Stock varieties can be 12 to 36 inches tall, so check the label to see which ones your getting so you’ll know where to use them in the garden. The taller ones will work in the middle or back of the garden while the shorter ones need to be out front.

If you pinch the seedlings back, the plants will be fuller and also produce more blooms. These make good cut flowers, so plant plenty.

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Get Inspired At The Local Plant Nurseries

IMG 2273 300x224 Get Inspired At The Local Plant Nurseries

Primroses at Plant Nursery in California

Okay, I really wasn’t expecting to find such a huge selections of plants available in February…not even in California. I’ve never seen such a variety of plants offered and the prices were pretty good too.

I sure did get the fever. Even though I’ve almost maxed out our small quarter acre yard, in my mind I was rearranging all of our flower beds to try to accommodate some of the gorgeous plants we saw, some I’d never even thought about growing before. It’s probably a good thing we had so far to travel and our car was so overloaded (citrus, dates and yet more pots), or I might have been tempted to buy plants that might not be suitable for our climate. But it was fun dreaming.

IMG 2254 150x150 Get Inspired At The Local Plant Nurseries

Gerber Daisies For Sale

I did get some really good ideas for potted plants. In these photos you’ll see what an unusual combination of plants have been used.

IMG 2239 150x150 Get Inspired At The Local Plant Nurseries

Cyclamen, Heuchera and Begonias in Hanging Basket

I doubt that seeing the photos will have the same effect that walking through the nurseries and seeing the plants had on me, but maybe you’ll be tempted to get out to your local nurseries to see what’s being offered this season, maybe try something new. Just be careful to read the plants requirements carefully to make sure it will thrive in your garden.

 

IMG 2217 150x150 Get Inspired At The Local Plant Nurseries

Contrasting Foliage in Potted Plants

 

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Succulents For Sale

 

 

 

 

 

 

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In Planning Your Garden…Consider the Leaves

DSC 6829 Aj 200x300 In Planning Your Garden...Consider the Leaves

Colored foliage for the garden

I love a garden full of flowers, flowers everywhere. But even the best of best plants don’t have flowers on them all season. Besides, all those flowers need a little background music.

For colors and contrast in the garden, some plants have foliage that can compete with flowers.

As you look through all those gardening catalogs, or as you stroll through your local plant nursery this spring, have a look at the foliage plants.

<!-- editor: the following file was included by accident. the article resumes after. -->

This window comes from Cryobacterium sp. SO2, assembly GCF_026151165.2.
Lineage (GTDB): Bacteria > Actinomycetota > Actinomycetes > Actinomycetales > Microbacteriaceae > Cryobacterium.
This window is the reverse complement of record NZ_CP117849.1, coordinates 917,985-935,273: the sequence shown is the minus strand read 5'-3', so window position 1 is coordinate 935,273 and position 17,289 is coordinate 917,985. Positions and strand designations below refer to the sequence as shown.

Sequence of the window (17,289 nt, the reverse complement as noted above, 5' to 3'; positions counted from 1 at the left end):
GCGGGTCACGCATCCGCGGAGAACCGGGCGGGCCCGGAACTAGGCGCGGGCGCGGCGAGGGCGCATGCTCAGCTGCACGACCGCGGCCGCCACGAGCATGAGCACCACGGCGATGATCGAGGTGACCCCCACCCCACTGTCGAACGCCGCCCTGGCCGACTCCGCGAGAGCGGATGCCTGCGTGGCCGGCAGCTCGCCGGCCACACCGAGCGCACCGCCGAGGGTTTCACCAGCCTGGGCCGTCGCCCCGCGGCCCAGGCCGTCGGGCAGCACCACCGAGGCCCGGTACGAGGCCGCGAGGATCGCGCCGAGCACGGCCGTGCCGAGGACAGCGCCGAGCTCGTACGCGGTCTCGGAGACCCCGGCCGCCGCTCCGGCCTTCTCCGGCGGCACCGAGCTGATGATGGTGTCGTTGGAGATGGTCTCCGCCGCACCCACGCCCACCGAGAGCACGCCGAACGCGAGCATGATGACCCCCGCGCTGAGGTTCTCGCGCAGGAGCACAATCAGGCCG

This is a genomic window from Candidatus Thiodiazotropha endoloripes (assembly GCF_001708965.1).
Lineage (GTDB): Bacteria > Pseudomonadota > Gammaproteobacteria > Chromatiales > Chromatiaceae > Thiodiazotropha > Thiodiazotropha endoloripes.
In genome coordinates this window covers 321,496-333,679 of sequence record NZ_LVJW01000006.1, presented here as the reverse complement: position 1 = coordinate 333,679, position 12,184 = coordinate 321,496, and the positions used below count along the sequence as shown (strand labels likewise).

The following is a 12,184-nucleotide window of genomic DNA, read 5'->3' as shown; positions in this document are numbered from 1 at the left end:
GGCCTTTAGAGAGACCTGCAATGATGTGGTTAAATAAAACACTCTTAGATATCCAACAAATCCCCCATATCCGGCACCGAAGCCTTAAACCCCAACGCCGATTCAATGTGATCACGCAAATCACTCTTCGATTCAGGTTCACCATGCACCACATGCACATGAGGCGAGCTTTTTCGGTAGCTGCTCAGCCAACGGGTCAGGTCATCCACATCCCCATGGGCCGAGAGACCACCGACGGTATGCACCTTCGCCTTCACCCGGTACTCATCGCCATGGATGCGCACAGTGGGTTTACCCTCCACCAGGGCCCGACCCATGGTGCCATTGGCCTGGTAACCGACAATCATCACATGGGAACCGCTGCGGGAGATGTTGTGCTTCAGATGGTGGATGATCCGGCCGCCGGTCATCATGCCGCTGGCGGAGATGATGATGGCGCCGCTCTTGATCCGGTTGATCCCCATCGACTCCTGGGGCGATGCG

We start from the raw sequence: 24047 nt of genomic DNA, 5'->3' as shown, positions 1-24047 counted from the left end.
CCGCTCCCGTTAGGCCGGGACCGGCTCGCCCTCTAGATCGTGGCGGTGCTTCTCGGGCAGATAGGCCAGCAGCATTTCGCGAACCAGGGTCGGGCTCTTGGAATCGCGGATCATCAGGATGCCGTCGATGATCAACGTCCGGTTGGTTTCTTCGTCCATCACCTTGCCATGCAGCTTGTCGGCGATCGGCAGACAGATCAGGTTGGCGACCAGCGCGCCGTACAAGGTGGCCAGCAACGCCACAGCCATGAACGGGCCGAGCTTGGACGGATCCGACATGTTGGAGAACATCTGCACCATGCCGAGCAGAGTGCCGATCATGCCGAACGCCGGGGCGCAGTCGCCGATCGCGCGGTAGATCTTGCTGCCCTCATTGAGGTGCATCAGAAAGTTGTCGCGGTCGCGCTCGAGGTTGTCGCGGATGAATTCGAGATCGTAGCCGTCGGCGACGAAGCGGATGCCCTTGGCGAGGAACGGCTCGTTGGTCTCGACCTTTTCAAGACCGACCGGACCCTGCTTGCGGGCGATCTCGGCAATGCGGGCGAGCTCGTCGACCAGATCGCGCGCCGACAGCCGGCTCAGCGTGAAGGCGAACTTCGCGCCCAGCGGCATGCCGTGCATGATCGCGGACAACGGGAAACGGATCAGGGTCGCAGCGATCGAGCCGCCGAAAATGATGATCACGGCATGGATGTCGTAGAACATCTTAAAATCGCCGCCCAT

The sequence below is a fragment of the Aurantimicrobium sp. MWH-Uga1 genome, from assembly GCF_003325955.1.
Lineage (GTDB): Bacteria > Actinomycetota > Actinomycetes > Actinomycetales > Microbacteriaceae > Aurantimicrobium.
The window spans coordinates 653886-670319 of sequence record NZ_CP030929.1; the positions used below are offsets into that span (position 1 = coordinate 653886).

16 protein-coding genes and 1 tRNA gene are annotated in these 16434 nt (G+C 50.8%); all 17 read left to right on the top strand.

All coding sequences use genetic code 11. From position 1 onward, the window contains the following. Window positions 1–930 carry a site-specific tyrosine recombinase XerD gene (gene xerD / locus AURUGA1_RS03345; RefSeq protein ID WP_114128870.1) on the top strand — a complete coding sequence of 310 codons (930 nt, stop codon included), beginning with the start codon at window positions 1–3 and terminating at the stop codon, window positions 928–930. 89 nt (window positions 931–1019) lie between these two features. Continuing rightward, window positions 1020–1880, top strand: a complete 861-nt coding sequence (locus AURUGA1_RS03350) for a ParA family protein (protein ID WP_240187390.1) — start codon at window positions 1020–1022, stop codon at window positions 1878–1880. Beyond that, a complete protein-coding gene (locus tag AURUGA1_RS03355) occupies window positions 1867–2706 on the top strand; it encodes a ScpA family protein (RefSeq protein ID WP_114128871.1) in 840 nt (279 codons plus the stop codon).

Hostas are nice because they come in blue, blue green,deep green, lime green, yellow green, not to mention all the variegated ones.

Heuchera, or Coral Bells, is another nice plant. The leaves can be beautifully green or a rainbow of colors.

For more ideas, check out this post: http://wp.me/p1OXDF-Xy

 

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Hardy Kiwi Vine…or In Other Words…Actinidia kolomikta

 

P1020029 225x300 Hardy Kiwi Vine...or In Other Words...Actinidia kolomikta

Kiwi Vine and Limelight Hydrangeas,

The hardy kiwi is an exciting vine to have growing in your garden that many people are unaware of. It is a robust vine that can reach 25′ long. The foliage is beautiful, with splashes of cream and pink. The first few years the foliage will be green, until the plant is well established.

It has tiny little blooms in the early summer, but then, after a few years, it will produce kiwi. Not the large, fuzzy variety, but smaller and smooth. They are supposed to be very sweet and the skin is eaten as well, so they don’t have to be peeled.

Our kiwi vines (you need to have a male and female vine to get the kiwi fruit) are planted on one end of our large grape arbor. They are 3 years old and are looking pretty established to me. I’m hoping that this year will be the year we not only see the pink on the foliage, but also some fruit on the vine.

images 150x150 Hardy Kiwi Vine...or In Other Words...Actinidia kolomikta

Hardy Kiwi Vine

As you go through the garden catalogs, planning you garden for next summer, have a look at the kiwi vine (Actinidia kolomikta) It’s available at a lot of the nurseries.

A few facts:

It’s hardy in Zones 5-8  (Find your zone http://wp.me/P1OXDF-oK )

It can reach 25′ long

It likes well drained, moist soil

It needs partial to full sun

It’s deciduous and blooms in early summer

It’s a long lived plant

 

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New Discovery For the Garden…Rubber Garden Hoses

This is a re-post from last September. I’m re-posting it because before we know it, it will be time to get out in the garden. Sometimes we have to replace garden hoses because of winter damage. Before you rush out to buy yet another vinyl garden hose…

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Rubber garden hoses in the garden path

I just discovered something last spring that I wish I’d known before.

I realize that everybody but me may already be aware of this, but for the ones like me, who weren’t, I want to talk about rubber garden hoses. Not vinyl, rubber.  A world of difference in the two.